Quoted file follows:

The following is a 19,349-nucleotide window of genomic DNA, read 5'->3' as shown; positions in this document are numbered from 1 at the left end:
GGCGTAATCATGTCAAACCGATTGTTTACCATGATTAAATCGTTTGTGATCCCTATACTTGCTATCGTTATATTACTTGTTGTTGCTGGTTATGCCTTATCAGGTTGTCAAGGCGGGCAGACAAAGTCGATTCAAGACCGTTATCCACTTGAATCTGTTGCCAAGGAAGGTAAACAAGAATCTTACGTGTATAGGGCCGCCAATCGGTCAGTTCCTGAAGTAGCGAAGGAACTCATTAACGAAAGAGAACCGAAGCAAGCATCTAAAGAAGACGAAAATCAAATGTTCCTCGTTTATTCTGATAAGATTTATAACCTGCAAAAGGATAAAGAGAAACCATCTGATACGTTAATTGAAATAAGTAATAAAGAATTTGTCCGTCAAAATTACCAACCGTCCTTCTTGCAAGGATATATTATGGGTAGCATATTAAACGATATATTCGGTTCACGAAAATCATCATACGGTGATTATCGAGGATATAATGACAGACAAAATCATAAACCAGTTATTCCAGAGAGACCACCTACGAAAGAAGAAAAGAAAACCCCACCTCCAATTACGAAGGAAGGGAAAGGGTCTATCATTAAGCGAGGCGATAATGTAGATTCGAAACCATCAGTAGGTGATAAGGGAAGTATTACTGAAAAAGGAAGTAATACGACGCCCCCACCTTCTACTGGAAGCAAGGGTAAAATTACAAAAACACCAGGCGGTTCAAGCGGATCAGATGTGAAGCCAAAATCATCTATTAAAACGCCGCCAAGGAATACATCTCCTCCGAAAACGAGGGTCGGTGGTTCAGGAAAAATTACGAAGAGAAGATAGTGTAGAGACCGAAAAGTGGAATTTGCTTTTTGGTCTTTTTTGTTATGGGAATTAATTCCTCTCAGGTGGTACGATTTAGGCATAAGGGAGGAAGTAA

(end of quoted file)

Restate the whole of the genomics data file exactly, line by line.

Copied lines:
The following is a 19,349-nucleotide window of genomic DNA, read 5'->3' as shown; positions in this document are numbered from 1 at the left end:
GGCGTAATCATGTCAAACCGATTGTTTACCATGATTAAATCGTTTGTGATCCCTATACTTGCTATCGTTATATTACTTGTTGTTGCTGGTTATGCCTTATCAGGTTGTCAAGGCGGGCAGACAAAGTCGATTCAAGACCGTTATCCACTTGAATCTGTTGCCAAGGAAGGTAAACAAGAATCTTACGTGTATAGGGCCGCCAATCGGTCAGTTCCTGAAGTAGCGAAGGAACTCATTAACGAAAGAGAACCGAAGCAAGCATCTAAAGAAGACGAAAATCAAATGTTCCTCGTTTATTCTGATAAGATTTATAACCTGCAAAAGGATAAAGAGAAACCATCTGATACGTTAATTGAAATAAGTAATAAAGAATTTGTCCGTCAAAATTACCAACCGTCCTTCTTGCAAGGATATATTATGGGTAGCATATTAAACGATATATTCGGTTCACGAAAATCATCATACGGTGATTATCGAGGATATAATGACAGACAAAATCATAAACCAGTTATTCCAGAGAGACCACCTACGAAAGAAGAAAAGAAAACCCCACCTCCAATTACGAAGGAAGGGAAAGGGTCTATCATTAAGCGAGGCGATAATGTAGATTCGAAACCATCAGTAGGTGATAAGGGAAGTATTACTGAAAAAGGAAGTAATACGACGCCCCCACCTTCTACTGGAAGCAAGGGTAAAATTACAAAAACACCAGGCGGTTCAAGCGGATCAGATGTGAAGCCAAAATCATCTATTAAAACGCCGCCAAGGAATACATCTCCTCCGAAAACGAGGGTCGGTGGTTCAGGAAAAATTACGAAGAGAAGATAGTGTAGAGACCGAAAAGTGGAATTTGCTTTTTGGTCTTTTTTGTTATGGGAATTAATTCCTCTCAGGTGGTACGATTTAGGCATAAGGGAGGAAGTAA